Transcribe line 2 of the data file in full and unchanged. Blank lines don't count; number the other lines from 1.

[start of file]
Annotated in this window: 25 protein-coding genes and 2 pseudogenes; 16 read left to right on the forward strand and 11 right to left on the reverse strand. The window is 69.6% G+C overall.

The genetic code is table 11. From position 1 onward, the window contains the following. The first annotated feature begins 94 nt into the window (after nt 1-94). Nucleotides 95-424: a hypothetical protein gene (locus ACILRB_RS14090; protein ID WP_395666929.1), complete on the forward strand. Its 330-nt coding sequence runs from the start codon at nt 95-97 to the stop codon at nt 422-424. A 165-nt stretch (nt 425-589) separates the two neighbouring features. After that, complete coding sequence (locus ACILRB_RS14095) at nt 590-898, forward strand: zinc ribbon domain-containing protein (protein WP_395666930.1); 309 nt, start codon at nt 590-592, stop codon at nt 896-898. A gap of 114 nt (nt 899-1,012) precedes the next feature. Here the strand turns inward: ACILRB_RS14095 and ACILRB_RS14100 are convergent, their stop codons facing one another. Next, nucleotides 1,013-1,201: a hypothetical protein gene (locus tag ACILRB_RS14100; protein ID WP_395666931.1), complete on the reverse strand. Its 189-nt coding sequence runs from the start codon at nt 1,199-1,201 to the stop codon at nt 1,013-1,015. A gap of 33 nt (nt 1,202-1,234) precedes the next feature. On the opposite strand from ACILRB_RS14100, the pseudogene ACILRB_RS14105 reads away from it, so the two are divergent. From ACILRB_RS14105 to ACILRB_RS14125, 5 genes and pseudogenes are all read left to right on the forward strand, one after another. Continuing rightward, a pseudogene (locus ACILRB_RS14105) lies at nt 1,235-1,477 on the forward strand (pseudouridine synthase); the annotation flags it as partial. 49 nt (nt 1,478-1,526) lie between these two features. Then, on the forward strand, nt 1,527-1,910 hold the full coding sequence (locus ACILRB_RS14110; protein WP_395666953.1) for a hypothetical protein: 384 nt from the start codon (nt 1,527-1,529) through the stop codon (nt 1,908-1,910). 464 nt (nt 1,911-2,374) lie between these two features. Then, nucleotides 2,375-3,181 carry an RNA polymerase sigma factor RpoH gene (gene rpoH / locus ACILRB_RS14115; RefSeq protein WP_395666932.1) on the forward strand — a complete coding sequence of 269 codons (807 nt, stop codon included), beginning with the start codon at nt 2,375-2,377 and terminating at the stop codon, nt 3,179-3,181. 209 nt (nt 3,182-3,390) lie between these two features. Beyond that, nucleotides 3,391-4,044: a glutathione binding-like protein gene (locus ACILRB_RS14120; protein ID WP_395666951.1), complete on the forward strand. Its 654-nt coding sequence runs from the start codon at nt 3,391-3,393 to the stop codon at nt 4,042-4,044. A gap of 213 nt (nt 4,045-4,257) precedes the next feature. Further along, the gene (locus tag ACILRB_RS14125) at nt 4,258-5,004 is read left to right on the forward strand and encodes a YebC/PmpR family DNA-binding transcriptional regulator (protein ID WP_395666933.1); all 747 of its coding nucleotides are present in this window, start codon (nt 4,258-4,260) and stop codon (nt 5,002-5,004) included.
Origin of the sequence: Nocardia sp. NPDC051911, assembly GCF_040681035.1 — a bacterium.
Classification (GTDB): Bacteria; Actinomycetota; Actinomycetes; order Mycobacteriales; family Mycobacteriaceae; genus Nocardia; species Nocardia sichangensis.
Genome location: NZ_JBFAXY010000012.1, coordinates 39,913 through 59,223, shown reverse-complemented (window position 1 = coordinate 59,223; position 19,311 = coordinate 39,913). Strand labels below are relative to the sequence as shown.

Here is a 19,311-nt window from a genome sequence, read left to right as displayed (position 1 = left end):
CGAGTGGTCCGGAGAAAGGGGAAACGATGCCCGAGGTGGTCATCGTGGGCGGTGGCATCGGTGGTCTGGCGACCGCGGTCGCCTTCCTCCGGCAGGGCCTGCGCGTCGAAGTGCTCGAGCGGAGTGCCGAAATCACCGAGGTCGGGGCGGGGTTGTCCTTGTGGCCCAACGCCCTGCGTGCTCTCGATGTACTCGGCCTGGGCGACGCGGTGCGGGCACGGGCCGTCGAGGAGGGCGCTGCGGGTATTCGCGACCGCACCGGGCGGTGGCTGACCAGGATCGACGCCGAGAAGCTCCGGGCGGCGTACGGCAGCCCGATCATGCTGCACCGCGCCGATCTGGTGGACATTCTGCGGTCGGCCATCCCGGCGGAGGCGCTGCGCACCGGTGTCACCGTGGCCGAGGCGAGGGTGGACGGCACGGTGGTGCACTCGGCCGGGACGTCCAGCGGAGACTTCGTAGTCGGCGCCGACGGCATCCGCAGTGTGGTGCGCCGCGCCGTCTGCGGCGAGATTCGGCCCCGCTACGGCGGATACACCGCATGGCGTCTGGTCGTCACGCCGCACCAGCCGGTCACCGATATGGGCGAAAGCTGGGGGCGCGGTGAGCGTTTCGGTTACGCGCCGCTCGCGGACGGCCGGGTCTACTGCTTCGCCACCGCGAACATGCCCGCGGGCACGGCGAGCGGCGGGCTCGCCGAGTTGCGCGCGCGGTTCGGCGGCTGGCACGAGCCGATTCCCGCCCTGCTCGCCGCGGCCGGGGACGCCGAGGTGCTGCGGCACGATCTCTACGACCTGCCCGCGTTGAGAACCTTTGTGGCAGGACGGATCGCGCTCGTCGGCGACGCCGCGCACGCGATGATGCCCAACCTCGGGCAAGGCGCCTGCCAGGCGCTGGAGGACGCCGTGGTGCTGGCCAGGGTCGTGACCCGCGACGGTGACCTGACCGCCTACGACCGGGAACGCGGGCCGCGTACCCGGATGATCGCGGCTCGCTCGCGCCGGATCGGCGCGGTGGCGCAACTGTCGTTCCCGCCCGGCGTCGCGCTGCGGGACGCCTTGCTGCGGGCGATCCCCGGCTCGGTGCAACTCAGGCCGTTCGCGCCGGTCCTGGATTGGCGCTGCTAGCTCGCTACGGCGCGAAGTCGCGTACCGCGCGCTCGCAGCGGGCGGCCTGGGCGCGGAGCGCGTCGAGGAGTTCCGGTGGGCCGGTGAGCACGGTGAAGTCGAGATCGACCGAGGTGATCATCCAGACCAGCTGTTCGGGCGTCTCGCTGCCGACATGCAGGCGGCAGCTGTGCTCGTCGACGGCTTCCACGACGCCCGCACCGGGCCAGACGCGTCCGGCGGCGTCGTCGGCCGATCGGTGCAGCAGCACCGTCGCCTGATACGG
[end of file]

The genetic code is table 11. From position 1 onward, the window contains the following. The first annotated feature begins 94 nt into the window (after nt 1-94). Nucleotides 95-424: a hypothetical protein gene (locus ACILRB_RS14090; protein ID WP_395666929.1), complete on the forward strand. Its 330-nt coding sequence runs from the start codon at nt 95-97 to the stop codon at nt 422-424. A 165-nt stretch (nt 425-589) separates the two neighbouring features. After that, complete coding sequence (locus ACILRB_RS14095) at nt 590-898, forward strand: zinc ribbon domain-containing protein (protein WP_395666930.1); 309 nt, start codon at nt 590-592, stop codon at nt 896-898. A gap of 114 nt (nt 899-1,012) precedes the next feature. Here the strand turns inward: ACILRB_RS14095 and ACILRB_RS14100 are convergent, their stop codons facing one another. Next, nucleotides 1,013-1,201: a hypothetical protein gene (locus tag ACILRB_RS14100; protein ID WP_395666931.1), complete on the reverse strand. Its 189-nt coding sequence runs from the start codon at nt 1,199-1,201 to the stop codon at nt 1,013-1,015. A gap of 33 nt (nt 1,202-1,234) precedes the next feature. On the opposite strand from ACILRB_RS14100, the pseudogene ACILRB_RS14105 reads away from it, so the two are divergent. From ACILRB_RS14105 to ACILRB_RS14125, 5 genes and pseudogenes are all read left to right on the forward strand, one after another. Continuing rightward, a pseudogene (locus ACILRB_RS14105) lies at nt 1,235-1,477 on the forward strand (pseudouridine synthase); the annotation flags it as partial. 49 nt (nt 1,478-1,526) lie between these two features. Then, on the forward strand, nt 1,527-1,910 hold the full coding sequence (locus ACILRB_RS14110; protein WP_395666953.1) for a hypothetical protein: 384 nt from the start codon (nt 1,527-1,529) through the stop codon (nt 1,908-1,910). 464 nt (nt 1,911-2,374) lie between these two features. Then, nucleotides 2,375-3,181 carry an RNA polymerase sigma factor RpoH gene (gene rpoH / locus ACILRB_RS14115; RefSeq protein WP_395666932.1) on the forward strand — a complete coding sequence of 269 codons (807 nt, stop codon included), beginning with the start codon at nt 2,375-2,377 and terminating at the stop codon, nt 3,179-3,181. 209 nt (nt 3,182-3,390) lie between these two features. Beyond that, nucleotides 3,391-4,044: a glutathione binding-like protein gene (locus ACILRB_RS14120; protein ID WP_395666951.1), complete on the forward strand. Its 654-nt coding sequence runs from the start codon at nt 3,391-3,393 to the stop codon at nt 4,042-4,044. A gap of 213 nt (nt 4,045-4,257) precedes the next feature. Further along, the gene (locus tag ACILRB_RS14125) at nt 4,258-5,004 is read left to right on the forward strand and encodes a YebC/PmpR family DNA-binding transcriptional regulator (protein ID WP_395666933.1); all 747 of its coding nucleotides are present in this window, start codon (nt 4,258-4,260) and stop codon (nt 5,002-5,004) included.